I love working with silver for its malleability, and I typically work in gold for conceptual reasons.

Why did you identify yourself to metal and no other materials? Although when you make your jewelry, you use other materials, does it depend on the idea you are working on?
It very much depends on the idea, and the best way to express the concept or mood of the piece. I do use alternative materials if it fits in conceptually into the work. My souvenir installation in 1999 was constructed out of found/collected objects and alternative materials.


In some of your designs, you hide things inside that can slightly be seen through the perforated metal, why?
I like to create beautiful objects which take unexpected materials framed in the context of the power, seduction, and purity. My forms are often minimal in structure, yet resonate in both the organic and machined worlds.
My pieces often contain an interplay between interior and exterior. For example, in my perforated pieces, hundreds of tiny holes provide a glimpse of 22k beneath the surface. The gold is concealed by the form, and revealed by the perforations.
This tension is fascinating to me, and really lends a life to the work. Refined shapes alternately cage, contain, and reveal beautiful interiors. I make strong, simple, sculptural objects that are complex and layered, discovered over time.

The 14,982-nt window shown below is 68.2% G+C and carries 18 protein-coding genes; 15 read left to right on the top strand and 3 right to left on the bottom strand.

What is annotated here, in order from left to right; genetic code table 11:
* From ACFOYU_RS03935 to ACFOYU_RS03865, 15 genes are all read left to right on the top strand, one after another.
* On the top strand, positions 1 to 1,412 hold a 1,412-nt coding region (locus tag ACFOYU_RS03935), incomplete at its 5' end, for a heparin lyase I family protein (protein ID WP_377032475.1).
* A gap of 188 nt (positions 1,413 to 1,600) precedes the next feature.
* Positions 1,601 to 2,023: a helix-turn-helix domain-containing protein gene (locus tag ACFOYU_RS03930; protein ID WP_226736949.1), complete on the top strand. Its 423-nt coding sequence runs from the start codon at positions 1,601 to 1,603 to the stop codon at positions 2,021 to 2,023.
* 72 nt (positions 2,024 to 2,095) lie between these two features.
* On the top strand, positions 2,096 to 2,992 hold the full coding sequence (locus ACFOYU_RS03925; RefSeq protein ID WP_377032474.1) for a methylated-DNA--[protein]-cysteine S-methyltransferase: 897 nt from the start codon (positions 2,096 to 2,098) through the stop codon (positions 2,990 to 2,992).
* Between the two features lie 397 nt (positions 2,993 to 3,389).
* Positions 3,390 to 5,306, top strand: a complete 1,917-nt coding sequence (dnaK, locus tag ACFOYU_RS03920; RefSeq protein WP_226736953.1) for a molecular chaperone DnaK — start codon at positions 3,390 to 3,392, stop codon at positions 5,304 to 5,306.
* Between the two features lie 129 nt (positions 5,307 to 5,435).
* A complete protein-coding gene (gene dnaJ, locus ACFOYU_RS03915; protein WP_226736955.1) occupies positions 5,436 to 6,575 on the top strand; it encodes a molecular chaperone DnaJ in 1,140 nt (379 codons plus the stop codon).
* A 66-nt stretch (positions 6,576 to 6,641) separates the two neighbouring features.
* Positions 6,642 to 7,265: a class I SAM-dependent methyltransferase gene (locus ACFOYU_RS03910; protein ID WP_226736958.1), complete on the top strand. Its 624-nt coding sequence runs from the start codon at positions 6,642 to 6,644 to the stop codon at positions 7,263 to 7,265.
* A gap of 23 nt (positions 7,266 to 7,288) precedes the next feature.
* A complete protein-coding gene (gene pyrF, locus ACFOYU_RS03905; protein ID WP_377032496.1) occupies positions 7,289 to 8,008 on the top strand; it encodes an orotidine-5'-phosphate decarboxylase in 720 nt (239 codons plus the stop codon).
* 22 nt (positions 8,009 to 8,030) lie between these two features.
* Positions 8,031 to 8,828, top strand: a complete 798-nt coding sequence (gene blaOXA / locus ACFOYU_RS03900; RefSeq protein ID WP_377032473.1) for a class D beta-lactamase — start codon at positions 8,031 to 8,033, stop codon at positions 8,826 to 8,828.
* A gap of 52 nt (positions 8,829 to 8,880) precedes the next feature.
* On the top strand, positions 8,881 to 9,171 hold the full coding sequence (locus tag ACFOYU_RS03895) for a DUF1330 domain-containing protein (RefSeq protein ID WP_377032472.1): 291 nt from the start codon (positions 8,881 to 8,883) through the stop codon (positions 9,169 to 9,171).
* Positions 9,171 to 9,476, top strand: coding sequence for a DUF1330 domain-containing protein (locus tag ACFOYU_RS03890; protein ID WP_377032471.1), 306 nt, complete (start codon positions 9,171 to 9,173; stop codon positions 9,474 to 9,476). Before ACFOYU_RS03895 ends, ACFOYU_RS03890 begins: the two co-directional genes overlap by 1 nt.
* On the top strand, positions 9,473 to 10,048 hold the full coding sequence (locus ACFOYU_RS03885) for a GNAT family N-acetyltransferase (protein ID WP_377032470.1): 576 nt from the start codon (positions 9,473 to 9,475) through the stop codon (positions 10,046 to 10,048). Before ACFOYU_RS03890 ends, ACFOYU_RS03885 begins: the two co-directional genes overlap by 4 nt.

Your work is also based in geometrical forms and you do not use colors, how would you define your work?
I am heavily influenced by sculpture, not so much jewelry. The work of Wolfgang Laib, Martin Puryear, Louise Bourgeois, to name a few, have left a strong impression on me. I strive to make my work have a sculptural quality.
I have made pieces that involve color. You can see the Queen Bee Brooch, a tribute to Madeleine K. Albright.


It is a work of passion to develop your own brand. Are there other brands that inspire you?
I work very intuitively. I admire and collect beautiful objects, both functional and decorative, from vintage to contemporary. It is difficult to say that there is one specific “brand” that inspires me.

For whom do you fabricate these pieces? Do you ever imagine the final client?
Not really.

Do you fabricate by commission?


Which would be an ideal commission?
A commission that both financially supports me, while completely trusting in my aesthetic vision to give full artistic freedom. But isn’t that what everybody wants?

Which ones have been the best and the worst moments of your professional life?
Best: Winning two National Endowment for the Arts grants; in 1988 and 1992.

Worst: Going through periods of very tight financial times, because work may not be selling at the moment. This detracts from creating, and is generally spiritually consuming.


How would you like you see yourself at age of 60’s?
Keep on keeping on (as they say in America). I have been working my whole career to build a solid reputation, while at the same time taking risks to challenge myself. It can sometimes be incredibly scary and uncomfortable, but the more you do it and earn success, the more freedom it affords you to make what you really want to make.

Which is the most difficult from your work, and what you like more?
Least: Paperwork, logistics, administration, etc…
Most: Being in the studio creating.


Which is the best advice that you have received? And the one you will give to?
When I was a student at RISD, my professor Louis Mueller, on many occasions would point to something in a piece and say “What is that there for?”
I think I would say the same.